Day 3: Halfway
06 May 2012
Author: Toby Hynes
Its 11:30 A.M. and closing in on the completion of our third day at sea, and exactly half way between our start and our Bermuda entry Way Point. It remains very interesting and beautiful… but, loud. We continue to sail along … correct that … motor along, virtually head into the light North wind at 5.5 knots within a few miles of our rumb line. I arrived at this observation while making a log entry and looking for the closest “bail out” point in the event of an emergency. I guess it would be a tossup (sorry Joel) between the Bermuda Coast Guard and the U.S. Coast Guard, should there be an emergency; as Hampton Virginia, our next closest point of land, and where this all started, is 941 nautical miles away. Cheery thought. For the record, I believe the U.S. Coast Guard actually has a Bermuda station. As the Bermuda currency is more costly than ours, I am opting for the U.S.A.
Reflecting on this I asked myself what the difference is between sailings on Lake St. Clair and where I am at this moment. Why St. Clair Lake (think Detroit)? It’s because of the wonderful years Joanne and I spent with Seth and Adam spending long weekends aboard "Piccadilly Circus," a leased Beneteau 35 we enjoyed for three years, and its trips to Canada. While the seas are identical with 1-2 foot swells, the answer is, on Lake St. Clair you can always see land.
A recent call to Seth indicates a period of 10 to 15 knot West winds about 124 nautical miles north of us. Then, interestingly, a shift another 124 miles north to NNE winds at 10-15. While a close observer would suggest that if it took three days to go half way, it will take three days to get to Bermuda and meet our arrival committee (our wives and next stage crew members)… and the WCC welcome party at St. George’s Sail and Dingy Club. However, Comocean loves flat seas and 10-15 knot winds. She sails happily at 7.5+ knots. So, we look for an arrival the night of the 8th, god willing! (I should never have written this…knock on wood).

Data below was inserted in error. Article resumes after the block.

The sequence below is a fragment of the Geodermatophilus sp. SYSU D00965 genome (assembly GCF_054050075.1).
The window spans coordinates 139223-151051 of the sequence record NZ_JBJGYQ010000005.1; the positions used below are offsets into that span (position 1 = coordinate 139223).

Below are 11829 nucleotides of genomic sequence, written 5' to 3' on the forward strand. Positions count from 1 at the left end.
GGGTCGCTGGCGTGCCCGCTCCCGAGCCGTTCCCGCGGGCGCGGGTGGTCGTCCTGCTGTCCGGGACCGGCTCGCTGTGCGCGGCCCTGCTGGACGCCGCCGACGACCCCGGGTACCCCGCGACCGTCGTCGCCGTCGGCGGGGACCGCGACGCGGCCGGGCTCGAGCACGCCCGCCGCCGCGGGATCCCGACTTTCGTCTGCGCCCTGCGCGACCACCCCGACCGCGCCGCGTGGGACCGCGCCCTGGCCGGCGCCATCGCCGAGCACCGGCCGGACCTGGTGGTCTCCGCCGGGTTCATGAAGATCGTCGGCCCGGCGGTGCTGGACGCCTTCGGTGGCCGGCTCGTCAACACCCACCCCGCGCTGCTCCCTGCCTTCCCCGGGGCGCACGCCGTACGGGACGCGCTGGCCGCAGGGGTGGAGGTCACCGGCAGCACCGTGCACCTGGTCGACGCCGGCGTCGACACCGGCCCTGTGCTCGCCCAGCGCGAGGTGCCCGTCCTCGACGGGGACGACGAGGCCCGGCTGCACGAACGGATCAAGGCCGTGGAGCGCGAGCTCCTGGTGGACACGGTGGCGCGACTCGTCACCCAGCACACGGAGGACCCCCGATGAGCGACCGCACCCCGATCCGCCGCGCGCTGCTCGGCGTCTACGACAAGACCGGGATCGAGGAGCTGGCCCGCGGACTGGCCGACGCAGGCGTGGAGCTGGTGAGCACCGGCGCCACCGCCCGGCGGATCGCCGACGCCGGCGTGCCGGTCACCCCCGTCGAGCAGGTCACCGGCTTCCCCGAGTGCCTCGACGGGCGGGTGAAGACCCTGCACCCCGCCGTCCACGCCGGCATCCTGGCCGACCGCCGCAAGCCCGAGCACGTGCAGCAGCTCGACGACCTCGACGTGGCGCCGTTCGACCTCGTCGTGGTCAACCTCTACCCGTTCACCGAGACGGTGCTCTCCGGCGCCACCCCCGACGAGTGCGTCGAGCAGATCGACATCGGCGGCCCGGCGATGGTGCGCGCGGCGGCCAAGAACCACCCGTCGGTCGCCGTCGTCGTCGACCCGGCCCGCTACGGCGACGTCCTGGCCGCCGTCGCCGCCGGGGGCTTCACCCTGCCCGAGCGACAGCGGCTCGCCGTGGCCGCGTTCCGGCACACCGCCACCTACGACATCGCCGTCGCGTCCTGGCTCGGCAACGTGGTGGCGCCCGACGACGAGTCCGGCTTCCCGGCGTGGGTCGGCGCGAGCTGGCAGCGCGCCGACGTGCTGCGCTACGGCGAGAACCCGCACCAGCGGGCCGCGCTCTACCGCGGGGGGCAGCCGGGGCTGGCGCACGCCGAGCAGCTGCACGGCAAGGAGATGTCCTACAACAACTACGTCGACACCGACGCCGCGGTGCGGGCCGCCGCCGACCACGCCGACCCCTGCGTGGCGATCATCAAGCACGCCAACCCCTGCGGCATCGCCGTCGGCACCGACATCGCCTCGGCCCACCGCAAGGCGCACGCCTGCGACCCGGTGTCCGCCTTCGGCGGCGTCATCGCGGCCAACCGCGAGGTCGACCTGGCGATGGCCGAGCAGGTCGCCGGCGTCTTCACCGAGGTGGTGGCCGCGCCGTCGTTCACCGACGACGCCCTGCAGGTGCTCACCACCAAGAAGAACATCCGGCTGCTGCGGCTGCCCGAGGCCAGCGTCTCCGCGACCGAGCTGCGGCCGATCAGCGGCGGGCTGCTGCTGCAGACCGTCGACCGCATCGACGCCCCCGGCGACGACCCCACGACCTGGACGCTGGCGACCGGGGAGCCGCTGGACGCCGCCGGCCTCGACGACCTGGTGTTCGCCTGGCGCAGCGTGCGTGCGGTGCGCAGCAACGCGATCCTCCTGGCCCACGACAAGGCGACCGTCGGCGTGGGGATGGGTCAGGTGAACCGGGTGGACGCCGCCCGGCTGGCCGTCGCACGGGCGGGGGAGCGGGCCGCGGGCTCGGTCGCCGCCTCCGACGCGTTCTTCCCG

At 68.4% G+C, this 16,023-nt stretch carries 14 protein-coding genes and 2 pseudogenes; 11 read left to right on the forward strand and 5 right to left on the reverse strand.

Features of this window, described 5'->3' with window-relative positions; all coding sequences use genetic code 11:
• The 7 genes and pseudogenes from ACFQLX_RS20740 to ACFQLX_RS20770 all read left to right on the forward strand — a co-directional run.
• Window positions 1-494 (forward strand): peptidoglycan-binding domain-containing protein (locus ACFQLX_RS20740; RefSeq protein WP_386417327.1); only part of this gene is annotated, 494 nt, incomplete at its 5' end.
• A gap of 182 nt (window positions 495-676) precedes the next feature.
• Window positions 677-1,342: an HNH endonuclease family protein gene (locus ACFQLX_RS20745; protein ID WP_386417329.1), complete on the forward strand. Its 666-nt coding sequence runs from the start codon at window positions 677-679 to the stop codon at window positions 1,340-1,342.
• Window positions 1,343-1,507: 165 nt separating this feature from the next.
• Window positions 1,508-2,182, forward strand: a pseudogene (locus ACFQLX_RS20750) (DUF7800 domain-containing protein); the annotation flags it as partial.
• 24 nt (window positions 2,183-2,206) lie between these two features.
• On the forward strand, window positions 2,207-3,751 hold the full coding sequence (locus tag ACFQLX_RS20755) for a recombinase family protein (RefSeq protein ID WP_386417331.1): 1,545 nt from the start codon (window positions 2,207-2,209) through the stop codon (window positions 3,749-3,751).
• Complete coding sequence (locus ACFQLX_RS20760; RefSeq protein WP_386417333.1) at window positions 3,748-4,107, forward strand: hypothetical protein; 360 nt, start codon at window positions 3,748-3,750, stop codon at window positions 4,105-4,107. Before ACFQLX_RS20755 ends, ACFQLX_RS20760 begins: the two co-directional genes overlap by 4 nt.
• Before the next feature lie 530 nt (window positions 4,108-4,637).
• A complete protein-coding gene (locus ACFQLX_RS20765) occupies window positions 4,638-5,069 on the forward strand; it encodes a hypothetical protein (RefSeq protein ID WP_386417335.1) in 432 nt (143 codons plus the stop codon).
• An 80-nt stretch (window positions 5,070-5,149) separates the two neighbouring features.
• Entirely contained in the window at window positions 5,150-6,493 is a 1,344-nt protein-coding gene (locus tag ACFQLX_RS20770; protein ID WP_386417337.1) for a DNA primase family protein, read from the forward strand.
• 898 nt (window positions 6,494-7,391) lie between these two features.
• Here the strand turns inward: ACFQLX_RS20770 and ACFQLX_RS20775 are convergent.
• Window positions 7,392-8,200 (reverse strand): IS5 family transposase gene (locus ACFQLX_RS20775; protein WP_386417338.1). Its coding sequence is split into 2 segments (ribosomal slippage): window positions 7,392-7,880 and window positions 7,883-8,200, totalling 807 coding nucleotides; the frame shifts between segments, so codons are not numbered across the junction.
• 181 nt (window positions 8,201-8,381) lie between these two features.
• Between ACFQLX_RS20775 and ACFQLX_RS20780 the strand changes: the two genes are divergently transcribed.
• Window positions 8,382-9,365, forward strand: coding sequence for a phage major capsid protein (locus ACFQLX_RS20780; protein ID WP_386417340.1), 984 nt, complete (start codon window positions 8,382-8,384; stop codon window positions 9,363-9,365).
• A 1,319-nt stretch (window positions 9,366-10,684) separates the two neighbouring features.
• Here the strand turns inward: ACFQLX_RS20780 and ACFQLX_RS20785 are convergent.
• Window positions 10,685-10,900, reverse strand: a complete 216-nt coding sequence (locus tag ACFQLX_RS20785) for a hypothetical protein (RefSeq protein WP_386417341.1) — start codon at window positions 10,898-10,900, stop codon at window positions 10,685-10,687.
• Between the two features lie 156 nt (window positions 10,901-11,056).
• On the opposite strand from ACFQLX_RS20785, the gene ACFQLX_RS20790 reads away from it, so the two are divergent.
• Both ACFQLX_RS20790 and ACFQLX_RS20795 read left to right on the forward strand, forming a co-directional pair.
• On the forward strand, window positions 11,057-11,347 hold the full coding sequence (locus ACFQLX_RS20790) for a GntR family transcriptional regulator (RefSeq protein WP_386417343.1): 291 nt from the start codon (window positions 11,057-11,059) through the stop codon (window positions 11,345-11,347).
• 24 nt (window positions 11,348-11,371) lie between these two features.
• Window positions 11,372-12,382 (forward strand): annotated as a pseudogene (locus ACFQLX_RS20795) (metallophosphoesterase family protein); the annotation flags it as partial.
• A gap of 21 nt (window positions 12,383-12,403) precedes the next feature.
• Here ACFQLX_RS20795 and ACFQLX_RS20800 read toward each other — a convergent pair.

Last night was once again beautiful. Chef Hoffman kept himself VERY busy. First learning that grilling at 5.5 knots and then baking because the grill never gets hot enough. Second, preparing a fabulous meal of Turkey Bratwurst boiled in beer and water with baked mixed potatoes and vegetables in a special mustard sauce. Norm and I had seconds!
For some of the evening we were accompanied by Trillium, which is comforting. She is a 49 Hallberg Rassey which started 4 nautical miles behind us, but motored past at 7.7 knots, ending us 8 miles behind by morning. We have been holding about 2300 RPM to ensure plenty of Diesel fuel at the end. We are carrying 60 gallons in our tank; however we have 50 gallons in jerry cans, so we are not motoring at our best fuel speed of 1800 RPM.
Norm, our communications officer, led the SSB call among all boats this morning. A summary of the call would be that we are all in this together; that catamarans, with their two engines and low displacement hull are fast: and that hull length is very important. The only disappointment, we learned that Escapade seems to be competing with us for the coveted BP Award fuel use trophy.